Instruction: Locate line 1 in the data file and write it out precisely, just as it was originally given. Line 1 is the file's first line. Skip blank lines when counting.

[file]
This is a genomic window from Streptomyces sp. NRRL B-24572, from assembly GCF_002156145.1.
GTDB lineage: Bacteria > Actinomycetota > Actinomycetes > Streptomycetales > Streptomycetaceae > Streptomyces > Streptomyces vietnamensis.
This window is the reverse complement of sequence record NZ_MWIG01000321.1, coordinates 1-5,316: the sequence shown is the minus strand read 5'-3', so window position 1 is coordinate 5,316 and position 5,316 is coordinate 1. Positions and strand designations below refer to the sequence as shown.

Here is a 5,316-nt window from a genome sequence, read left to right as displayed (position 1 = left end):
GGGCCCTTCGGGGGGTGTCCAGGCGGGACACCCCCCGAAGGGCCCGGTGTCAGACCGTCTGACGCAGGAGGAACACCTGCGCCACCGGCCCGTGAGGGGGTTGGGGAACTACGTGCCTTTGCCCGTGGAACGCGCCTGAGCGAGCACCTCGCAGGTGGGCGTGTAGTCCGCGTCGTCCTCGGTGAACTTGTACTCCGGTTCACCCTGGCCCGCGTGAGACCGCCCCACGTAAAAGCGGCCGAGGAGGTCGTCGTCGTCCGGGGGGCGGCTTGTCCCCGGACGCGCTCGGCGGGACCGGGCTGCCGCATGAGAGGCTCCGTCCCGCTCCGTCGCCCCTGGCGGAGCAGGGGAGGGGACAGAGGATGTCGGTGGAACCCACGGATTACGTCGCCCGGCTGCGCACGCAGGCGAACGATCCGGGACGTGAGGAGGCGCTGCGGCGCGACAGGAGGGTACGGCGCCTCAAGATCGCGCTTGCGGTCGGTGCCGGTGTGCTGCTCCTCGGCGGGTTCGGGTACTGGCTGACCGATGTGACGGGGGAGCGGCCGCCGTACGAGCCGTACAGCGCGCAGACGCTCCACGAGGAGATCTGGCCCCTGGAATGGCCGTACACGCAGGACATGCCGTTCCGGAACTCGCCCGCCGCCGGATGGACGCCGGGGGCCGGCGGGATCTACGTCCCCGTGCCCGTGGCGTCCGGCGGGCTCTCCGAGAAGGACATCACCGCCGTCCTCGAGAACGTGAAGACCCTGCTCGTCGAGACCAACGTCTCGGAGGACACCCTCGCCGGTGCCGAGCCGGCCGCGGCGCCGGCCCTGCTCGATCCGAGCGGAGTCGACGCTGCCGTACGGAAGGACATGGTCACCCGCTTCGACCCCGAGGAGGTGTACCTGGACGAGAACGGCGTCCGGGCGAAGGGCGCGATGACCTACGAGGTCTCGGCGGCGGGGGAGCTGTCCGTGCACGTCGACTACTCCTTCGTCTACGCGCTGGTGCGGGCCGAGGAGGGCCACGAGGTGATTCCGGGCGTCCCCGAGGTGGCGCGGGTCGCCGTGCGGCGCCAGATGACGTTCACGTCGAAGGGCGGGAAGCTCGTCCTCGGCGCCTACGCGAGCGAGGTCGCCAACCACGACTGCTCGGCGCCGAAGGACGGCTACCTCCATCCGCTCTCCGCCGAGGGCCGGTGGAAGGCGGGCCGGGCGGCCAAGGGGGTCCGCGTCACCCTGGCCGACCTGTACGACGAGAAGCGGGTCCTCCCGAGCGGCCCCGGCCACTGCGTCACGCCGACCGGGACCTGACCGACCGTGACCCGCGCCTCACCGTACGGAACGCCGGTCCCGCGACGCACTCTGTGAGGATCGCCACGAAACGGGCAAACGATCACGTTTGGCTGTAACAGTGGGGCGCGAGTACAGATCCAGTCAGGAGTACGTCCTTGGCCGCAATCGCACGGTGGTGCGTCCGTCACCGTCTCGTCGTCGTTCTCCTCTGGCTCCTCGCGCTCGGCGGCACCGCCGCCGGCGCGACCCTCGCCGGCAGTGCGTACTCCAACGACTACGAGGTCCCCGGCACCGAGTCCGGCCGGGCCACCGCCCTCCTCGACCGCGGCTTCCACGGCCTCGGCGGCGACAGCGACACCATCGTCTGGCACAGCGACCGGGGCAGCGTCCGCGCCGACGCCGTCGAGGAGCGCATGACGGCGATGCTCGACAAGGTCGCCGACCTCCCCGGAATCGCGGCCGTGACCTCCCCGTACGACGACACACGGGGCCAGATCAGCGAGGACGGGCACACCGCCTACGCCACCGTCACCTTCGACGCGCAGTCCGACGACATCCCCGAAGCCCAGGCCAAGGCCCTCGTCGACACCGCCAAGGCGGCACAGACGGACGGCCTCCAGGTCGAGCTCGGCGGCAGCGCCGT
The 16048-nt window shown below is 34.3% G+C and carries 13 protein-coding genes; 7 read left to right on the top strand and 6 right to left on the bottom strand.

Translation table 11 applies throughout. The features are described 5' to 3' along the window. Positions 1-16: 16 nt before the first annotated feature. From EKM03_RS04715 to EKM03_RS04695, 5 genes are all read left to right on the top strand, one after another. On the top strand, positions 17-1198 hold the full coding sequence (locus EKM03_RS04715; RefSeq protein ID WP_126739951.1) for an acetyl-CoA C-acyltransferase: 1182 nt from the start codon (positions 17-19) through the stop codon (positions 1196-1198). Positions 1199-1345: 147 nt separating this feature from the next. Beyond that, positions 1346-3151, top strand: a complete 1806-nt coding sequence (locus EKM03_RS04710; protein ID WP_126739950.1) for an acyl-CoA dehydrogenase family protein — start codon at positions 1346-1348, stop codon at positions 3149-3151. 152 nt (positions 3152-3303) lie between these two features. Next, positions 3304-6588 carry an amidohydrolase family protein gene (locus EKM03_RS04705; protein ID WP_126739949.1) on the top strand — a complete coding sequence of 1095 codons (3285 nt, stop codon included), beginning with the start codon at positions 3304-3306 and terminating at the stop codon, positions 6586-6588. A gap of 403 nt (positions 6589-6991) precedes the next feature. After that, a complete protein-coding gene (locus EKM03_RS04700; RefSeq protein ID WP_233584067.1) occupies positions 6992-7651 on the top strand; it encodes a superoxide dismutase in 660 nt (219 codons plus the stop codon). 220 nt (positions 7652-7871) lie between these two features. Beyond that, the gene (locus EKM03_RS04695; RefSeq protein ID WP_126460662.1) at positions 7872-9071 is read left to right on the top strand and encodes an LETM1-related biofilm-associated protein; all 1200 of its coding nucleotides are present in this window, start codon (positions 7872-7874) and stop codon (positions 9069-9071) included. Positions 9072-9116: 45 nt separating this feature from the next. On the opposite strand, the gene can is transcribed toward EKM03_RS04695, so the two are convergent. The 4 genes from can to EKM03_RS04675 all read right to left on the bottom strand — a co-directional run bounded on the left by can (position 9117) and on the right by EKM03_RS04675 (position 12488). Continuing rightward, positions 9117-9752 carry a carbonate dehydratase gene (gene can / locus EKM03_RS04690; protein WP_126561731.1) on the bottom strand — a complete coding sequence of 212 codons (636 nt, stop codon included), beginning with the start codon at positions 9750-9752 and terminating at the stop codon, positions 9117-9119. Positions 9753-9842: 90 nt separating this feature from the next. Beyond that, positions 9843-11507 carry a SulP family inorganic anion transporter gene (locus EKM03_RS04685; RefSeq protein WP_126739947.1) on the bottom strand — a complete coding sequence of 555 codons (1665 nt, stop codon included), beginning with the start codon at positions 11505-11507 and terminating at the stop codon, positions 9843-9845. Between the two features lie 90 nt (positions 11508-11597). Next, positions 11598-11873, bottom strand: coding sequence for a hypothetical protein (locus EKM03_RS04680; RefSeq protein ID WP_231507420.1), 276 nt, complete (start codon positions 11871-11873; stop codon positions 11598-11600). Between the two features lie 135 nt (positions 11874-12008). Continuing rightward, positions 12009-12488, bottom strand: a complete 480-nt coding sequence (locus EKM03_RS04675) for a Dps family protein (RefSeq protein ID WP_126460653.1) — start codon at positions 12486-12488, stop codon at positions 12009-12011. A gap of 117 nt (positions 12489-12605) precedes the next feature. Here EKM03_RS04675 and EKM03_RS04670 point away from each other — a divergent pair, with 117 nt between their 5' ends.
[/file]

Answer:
This is a genomic window from Streptomyces sp. NRRL B-24572, from assembly GCF_002156145.1.